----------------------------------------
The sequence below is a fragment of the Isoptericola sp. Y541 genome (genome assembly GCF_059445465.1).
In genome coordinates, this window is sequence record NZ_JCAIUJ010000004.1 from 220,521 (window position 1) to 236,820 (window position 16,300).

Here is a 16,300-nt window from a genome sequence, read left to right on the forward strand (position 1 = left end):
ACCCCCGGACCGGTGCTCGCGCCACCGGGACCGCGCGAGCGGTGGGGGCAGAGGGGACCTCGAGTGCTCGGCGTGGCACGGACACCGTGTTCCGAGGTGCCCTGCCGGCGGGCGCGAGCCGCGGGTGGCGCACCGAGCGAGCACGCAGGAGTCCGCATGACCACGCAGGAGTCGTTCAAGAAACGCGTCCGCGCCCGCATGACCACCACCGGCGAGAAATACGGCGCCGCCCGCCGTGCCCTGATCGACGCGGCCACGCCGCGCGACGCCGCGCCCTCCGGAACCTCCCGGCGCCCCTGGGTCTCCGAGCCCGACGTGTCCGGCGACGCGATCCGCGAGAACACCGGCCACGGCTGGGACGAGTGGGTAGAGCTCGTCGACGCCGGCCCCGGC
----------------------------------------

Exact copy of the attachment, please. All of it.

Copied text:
The sequence below is a fragment of the Isoptericola sp. Y541 genome (genome assembly GCF_059445465.1).
In genome coordinates, this window is sequence record NZ_JCAIUJ010000004.1 from 220,521 (window position 1) to 236,820 (window position 16,300).

Here is a 16,300-nt window from a genome sequence, read left to right on the forward strand (position 1 = left end):
ACCCCCGGACCGGTGCTCGCGCCACCGGGACCGCGCGAGCGGTGGGGGCAGAGGGGACCTCGAGTGCTCGGCGTGGCACGGACACCGTGTTCCGAGGTGCCCTGCCGGCGGGCGCGAGCCGCGGGTGGCGCACCGAGCGAGCACGCAGGAGTCCGCATGACCACGCAGGAGTCGTTCAAGAAACGCGTCCGCGCCCGCATGACCACCACCGGCGAGAAATACGGCGCCGCCCGCCGTGCCCTGATCGACGCGGCCACGCCGCGCGACGCCGCGCCCTCCGGAACCTCCCGGCGCCCCTGGGTCTCCGAGCCCGACGTGTCCGGCGACGCGATCCGCGAGAACACCGGCCACGGCTGGGACGAGTGGGTAGAGCTCGTCGACGCCGGCCCCGGC